Sidney discreetly explains that the lizards make a good aphrodisiac and looks puzzled when I ask him if the lizards eat humans when their sex life is getting stale. That black fungus makes a soup that is "very good for skin", he says and, comparing his smooth and faintly golden complexion with my pale and sun-damaged Celtic face, I am in no position to disagree.

Elsewhere it can be hard to tell whether I am being invited to eat or to ease one of the manifold ailments for which there is something to eat in Hong Kong. We go for snake soup at lunchtime, only they don't call it snake soup; they call it "local tonic food". In the densely packed Ser Wong Fun in the part of town called Central, snake is on the menu. The reptiles having obligingly fattened themselves for winter, they are at their best right now, shredded in a faintly sweet gelatinous soup in which hints of mushroom and lemon cut through the gamey taste. In another concoction, melon and ginger predominate.

The snake-flesh looks like pulled pork and, in contrast to most unfamiliar meats, does not taste at all like chicken. But enjoyment seemed to come second to health care.

To be honest, I lost track of what particular part of me the snake was meant to be good for - it was either the sinuses or the knee joints. Certainly an almond cake with lotus seed which we had later with tea was ideal for the lungs. Another of black sesame - earthy and faintly fungoid - was a boon for hair colour, Sidney said. I'm not sure I believe him because what little hair I have on my bald pate remains resolutely grey, but both cakes certainly overcame my lifelong suspicion of Asian desserts.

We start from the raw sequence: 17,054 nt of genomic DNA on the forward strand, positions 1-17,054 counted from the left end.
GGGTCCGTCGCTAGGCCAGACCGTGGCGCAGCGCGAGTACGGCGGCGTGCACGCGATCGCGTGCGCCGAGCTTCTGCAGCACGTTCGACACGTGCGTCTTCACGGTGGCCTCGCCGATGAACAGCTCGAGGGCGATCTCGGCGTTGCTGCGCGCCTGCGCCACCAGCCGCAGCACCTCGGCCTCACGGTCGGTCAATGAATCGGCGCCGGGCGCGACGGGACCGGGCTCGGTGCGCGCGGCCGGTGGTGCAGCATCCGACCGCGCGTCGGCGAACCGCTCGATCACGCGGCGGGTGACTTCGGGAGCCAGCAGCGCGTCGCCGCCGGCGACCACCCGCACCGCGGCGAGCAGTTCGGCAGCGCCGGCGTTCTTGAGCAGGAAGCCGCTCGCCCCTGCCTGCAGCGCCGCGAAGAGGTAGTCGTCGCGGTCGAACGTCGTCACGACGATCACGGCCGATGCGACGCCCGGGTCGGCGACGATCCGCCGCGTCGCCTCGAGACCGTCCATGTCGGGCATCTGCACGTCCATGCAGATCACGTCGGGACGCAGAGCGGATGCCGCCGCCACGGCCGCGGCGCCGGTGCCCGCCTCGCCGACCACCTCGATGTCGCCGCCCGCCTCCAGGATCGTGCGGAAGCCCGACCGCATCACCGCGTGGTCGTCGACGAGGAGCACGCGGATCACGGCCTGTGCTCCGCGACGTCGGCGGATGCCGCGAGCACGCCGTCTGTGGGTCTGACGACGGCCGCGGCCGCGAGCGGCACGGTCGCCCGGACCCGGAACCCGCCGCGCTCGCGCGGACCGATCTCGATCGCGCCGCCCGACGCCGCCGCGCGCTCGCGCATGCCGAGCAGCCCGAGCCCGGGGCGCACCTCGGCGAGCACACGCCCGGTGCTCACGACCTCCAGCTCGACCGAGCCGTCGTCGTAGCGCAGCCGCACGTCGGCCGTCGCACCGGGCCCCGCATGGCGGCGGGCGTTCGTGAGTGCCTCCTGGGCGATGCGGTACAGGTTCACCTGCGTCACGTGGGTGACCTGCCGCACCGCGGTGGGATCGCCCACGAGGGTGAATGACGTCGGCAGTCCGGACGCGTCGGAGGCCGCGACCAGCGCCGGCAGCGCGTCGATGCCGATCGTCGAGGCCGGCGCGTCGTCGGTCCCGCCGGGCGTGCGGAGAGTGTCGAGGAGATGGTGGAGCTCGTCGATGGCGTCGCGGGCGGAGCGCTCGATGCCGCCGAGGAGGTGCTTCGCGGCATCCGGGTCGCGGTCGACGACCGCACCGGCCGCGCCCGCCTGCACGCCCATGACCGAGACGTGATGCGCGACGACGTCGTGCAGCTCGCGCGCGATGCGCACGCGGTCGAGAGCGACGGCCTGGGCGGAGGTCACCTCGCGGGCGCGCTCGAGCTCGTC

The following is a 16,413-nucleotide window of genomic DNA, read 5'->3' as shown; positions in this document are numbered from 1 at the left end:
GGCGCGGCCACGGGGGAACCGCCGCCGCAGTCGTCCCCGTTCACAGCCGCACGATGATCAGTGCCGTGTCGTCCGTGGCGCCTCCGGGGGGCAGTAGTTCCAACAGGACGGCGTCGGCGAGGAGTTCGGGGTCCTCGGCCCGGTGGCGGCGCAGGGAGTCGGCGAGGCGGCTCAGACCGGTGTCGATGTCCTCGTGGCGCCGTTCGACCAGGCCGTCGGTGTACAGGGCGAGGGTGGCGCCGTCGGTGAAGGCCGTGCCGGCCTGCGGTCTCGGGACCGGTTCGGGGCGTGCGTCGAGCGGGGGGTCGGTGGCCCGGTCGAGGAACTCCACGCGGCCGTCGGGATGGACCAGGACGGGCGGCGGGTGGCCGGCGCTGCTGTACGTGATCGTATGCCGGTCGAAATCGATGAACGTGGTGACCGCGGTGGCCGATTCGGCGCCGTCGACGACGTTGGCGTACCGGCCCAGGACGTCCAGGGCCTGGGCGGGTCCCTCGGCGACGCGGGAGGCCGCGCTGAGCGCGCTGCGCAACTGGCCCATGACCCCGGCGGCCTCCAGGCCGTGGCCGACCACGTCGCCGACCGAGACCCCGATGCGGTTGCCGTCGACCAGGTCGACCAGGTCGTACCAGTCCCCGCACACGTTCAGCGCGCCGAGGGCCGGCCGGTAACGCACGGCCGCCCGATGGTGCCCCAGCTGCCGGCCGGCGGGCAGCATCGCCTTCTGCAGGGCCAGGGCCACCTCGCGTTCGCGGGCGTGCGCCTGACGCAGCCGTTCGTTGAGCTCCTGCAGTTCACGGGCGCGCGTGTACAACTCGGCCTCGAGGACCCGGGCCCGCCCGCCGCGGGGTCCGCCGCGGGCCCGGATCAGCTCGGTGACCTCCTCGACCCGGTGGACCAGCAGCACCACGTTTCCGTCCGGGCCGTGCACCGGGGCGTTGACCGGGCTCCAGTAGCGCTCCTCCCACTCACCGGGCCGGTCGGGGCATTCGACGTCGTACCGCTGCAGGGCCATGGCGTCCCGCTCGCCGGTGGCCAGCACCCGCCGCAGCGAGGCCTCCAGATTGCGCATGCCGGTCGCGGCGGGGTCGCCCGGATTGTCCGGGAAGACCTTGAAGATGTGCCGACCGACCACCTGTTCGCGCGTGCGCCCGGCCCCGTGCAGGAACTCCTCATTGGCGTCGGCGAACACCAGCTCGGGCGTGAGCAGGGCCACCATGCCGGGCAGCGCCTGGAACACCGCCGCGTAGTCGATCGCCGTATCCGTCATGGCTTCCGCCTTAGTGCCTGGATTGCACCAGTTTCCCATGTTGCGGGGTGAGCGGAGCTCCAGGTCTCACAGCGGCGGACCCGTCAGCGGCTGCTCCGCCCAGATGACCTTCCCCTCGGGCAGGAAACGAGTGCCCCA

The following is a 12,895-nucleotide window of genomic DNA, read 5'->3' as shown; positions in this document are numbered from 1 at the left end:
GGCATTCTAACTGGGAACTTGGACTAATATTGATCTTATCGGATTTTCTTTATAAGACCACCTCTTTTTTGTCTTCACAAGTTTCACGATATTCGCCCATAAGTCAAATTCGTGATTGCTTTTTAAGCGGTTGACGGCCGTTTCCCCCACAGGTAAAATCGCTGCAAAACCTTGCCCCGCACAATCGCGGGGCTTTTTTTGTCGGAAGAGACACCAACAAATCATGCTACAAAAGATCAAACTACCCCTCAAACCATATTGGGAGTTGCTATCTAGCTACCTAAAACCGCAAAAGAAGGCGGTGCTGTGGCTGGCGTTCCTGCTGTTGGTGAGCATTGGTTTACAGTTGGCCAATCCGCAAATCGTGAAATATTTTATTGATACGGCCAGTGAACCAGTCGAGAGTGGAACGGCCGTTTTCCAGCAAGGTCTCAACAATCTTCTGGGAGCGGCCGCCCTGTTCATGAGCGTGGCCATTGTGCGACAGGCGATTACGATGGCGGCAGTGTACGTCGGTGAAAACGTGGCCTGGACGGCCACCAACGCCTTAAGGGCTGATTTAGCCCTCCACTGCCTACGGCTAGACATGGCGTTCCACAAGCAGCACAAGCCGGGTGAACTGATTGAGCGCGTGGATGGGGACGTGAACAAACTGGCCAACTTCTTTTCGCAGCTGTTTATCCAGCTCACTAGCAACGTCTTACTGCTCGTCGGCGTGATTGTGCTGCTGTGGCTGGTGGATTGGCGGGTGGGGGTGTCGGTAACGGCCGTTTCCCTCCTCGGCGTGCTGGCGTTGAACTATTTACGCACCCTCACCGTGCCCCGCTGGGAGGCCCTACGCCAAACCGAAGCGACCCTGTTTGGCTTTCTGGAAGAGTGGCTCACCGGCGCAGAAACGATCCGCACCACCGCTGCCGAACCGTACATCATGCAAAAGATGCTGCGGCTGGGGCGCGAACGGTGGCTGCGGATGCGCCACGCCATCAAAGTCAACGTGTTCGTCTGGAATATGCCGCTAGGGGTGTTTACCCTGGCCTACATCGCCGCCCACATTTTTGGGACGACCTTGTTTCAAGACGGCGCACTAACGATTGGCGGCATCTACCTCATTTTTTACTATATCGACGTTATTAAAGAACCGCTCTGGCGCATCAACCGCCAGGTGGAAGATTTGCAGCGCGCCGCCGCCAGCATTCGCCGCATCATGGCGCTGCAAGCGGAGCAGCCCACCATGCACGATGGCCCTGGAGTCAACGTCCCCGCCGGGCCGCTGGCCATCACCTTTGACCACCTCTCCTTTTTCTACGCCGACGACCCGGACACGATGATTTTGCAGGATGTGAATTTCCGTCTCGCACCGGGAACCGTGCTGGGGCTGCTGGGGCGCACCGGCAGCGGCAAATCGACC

Lunch the next day was at a Michelin-starred place, but there was no danger of my having to endure white linen, silver service and Chateau Montrachet. I drank smoky oolong tea and if my memory serves - Sidney was paying - the bill was less than $40. But the Michelin star was real: Tim Ho Wan, where they do dim sum to die for, has the distinction of being the cheapest Michelin-starred restaurant on the planet.

Hopeful diners wait in a long line outside the door - the place doesn't take bookings - and it is soon plain that the food is worth waiting for. Little effort has been wasted on the interior décor which resembles a slightly upmarket factory cafeteria but in the kitchen, magic happens.

Unlike the Auckland restaurants that serve dim sum - which we call yum cha - the dishes aren't ferried among the tables in an endless, alluring procession. You choose and they cook - in that order. There was nothing there I hadn't seen before but the tastes seemed fresher and more vibrant somehow. The chef Mak Pui Gor used to be the dim sum chef at the luxury Hong Kong Four Seasons Hotel.

I could have whiled away the afternoon happily, but Sidney was looking at his watch and I thought of the people queuing in the heat. As we left I remembered that yum cha, which means "drink tea", is the name given to the entire experience; dim sum is the name for the dishes of food.

It's a phrase that means "touch the heart", which seemed perfect somehow, because eating in Hong Kong has that effect.

Peter Calder ate out in Hong Kong with the assistance of the Hong Kong Tourism Board and Cathay Pacific Airways